Epinephrin, or "adrenalin" (C9H13NO3 = 181.76) is an active principle derived from the suprarenal glands of the ox and the sheep.
Central Nervous System. - Epinephrin stimulates the terminals of nerve fibers from the thoracicolumbar cord.
Muscular System. - No action.
Respiration. - No action; but relaxes bronchial muscle.
Heart is first accelerated from stimulation of the accelerator terminals; then slowed reflexly from centric vagus action; then quickened as vagus control is inhibited or overcome.
Blood-pressure shows an extraordinary, though transient, rise, due to stimulation of the myoneural junctions of those constrictor fibers supplied from the thoracicolumbar cord.
Eye. - Pupil is dilated through stimulation of the dilator fibers.
Alimentary Tract. - Stimulation of the splanchnic terminations is said to cause peristaltic inhibition and intestinal relaxation, and contraction of the pyloric, ileocolic and anal sphincters; increased movements of the gall-duct.
Secretory glands are slightly stimulated. Increased glycogenolysis. Urine arrested then augmented; local.
Metabolism. - No apparent change.
Temperature. - Not affected.
Absorption does not take place readily from the mucosa. It is absorbed slowly from the subcutaneous tissues, but more readily from the muscular tissues. Its action is very rapid intravenously.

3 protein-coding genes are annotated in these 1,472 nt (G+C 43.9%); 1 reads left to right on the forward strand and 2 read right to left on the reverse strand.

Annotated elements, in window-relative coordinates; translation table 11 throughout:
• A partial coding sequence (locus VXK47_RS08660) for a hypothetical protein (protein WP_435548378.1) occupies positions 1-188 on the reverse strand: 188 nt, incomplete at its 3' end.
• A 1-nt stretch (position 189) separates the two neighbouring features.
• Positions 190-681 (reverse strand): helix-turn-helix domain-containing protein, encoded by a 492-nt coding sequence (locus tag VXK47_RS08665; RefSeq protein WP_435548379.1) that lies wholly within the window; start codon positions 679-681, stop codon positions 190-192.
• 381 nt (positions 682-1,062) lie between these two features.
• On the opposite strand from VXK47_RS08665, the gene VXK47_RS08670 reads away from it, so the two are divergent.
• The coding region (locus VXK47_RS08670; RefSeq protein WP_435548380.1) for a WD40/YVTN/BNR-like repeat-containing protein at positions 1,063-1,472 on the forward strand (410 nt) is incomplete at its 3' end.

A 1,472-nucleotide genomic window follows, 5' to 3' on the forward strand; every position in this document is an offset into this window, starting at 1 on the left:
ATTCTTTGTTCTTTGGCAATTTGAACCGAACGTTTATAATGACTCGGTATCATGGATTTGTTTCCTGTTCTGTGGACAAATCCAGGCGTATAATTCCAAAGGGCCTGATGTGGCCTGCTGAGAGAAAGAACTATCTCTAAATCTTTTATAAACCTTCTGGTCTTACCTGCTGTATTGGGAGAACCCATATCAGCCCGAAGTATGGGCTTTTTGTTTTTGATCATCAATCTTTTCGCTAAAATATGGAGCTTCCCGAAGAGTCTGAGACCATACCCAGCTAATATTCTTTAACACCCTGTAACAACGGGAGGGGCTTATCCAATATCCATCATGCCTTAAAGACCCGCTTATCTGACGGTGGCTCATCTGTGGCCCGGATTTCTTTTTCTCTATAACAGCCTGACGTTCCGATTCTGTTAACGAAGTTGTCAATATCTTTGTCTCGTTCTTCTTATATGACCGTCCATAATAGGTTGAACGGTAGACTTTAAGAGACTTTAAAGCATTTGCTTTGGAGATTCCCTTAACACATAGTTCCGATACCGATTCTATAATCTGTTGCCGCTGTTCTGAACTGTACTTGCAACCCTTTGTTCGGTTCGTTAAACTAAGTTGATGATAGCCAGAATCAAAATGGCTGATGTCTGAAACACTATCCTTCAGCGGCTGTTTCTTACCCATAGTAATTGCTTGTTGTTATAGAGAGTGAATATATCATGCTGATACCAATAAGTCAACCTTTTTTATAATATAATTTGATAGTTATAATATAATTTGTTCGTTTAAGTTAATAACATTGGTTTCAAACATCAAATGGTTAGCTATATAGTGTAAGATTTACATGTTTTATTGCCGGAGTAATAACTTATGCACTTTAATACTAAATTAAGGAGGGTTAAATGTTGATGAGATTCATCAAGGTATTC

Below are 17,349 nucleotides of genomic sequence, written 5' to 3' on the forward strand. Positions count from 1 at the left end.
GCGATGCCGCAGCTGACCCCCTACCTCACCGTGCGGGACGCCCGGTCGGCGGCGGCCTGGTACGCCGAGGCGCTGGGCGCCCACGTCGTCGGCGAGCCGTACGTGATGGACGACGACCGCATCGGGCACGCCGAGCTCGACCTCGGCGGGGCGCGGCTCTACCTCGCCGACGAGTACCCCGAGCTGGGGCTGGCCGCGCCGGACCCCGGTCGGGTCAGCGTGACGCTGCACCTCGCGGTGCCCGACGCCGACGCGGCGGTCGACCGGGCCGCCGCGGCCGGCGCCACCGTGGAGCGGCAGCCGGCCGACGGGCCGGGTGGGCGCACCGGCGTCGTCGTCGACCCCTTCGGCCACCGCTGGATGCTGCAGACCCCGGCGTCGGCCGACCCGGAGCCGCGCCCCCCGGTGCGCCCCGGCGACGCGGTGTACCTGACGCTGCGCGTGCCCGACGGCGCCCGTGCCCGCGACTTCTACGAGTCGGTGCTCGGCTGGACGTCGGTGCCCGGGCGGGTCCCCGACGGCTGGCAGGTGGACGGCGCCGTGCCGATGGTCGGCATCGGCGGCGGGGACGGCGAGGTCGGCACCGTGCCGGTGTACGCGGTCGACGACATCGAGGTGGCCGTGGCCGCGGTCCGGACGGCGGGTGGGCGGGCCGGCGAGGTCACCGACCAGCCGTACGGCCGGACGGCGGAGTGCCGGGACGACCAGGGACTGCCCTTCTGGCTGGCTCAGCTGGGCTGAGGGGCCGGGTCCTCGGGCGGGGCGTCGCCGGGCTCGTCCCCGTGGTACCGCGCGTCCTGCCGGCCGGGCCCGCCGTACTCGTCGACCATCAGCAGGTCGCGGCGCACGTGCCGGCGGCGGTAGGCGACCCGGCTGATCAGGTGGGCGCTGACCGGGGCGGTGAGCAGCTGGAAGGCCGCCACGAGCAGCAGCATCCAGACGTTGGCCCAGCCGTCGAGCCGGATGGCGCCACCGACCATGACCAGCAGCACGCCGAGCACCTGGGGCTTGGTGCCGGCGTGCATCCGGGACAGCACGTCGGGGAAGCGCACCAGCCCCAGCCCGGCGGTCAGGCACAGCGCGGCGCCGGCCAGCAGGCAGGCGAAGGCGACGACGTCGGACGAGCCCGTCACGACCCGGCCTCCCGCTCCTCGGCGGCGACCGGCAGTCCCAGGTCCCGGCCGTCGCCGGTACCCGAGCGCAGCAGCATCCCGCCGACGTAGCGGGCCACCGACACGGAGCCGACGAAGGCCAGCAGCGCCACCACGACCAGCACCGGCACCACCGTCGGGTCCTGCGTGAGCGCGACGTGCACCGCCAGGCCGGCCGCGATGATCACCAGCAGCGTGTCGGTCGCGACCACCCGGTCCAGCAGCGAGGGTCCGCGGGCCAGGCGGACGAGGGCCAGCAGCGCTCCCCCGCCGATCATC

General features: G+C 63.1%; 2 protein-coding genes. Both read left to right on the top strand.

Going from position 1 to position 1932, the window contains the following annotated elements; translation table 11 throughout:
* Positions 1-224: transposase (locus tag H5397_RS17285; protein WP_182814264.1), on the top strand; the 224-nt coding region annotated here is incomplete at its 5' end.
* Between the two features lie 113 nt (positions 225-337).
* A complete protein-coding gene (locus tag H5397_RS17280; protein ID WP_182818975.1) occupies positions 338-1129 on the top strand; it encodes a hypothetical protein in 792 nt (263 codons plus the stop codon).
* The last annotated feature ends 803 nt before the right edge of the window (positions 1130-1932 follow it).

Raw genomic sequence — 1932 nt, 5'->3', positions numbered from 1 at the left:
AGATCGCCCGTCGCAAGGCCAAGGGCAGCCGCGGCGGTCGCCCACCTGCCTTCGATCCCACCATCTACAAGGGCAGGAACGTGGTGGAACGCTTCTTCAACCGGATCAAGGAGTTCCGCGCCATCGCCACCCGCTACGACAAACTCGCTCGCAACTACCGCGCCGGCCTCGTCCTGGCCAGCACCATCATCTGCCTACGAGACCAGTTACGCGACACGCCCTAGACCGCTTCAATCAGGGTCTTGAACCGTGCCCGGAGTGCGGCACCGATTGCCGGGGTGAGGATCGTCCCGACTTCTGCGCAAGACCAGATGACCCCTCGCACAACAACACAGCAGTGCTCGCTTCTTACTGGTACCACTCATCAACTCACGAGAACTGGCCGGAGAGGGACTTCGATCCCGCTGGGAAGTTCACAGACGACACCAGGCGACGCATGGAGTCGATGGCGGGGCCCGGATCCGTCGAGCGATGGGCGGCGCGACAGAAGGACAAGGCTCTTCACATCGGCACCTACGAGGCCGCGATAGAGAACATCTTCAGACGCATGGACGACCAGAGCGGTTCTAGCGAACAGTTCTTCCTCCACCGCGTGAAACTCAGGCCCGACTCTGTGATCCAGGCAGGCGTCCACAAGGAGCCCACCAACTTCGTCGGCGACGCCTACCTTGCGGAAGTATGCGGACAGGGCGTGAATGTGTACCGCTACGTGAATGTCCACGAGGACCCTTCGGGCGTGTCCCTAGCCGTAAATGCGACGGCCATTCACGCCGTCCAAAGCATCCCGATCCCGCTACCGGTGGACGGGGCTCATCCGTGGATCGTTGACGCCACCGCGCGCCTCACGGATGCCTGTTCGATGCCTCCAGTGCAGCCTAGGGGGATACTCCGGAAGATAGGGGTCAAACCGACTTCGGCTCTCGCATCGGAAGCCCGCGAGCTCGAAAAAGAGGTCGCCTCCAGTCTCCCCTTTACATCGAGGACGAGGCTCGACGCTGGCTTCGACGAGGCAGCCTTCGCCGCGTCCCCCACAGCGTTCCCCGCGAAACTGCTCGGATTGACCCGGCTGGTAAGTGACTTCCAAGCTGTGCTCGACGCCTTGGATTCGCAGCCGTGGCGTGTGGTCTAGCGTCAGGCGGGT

Excretion. - Epinephrin is rendered inert very promptly by some counteracting substance in the blood or vessel walls.
Local Action. - Epinephrin induces a prompt ischaemia through local vasoconstriction.
Cerebral congestion. Acceleration of the heart, followed by strong, full beat. Remarkable, though fleeting, rise of blood-pressure.
Inflammations of liver and kidney.
Collapse of central nervous system.
Epinephrin may be employed to produce local ischaemia, to arrest hemorrhage from mucous surfaces; and, if used intravenously, to combat shock; it is also used in asthma to relax bronchial spasm.
Epinephrin in 1: 1000 solution.
For local application, use full strength.
For hypodermic use, dilute one-half with normal salt solution.
For intravenous use, dilute I to 10 with Locke's solution.
Crimson = stimulation. Violet = depression.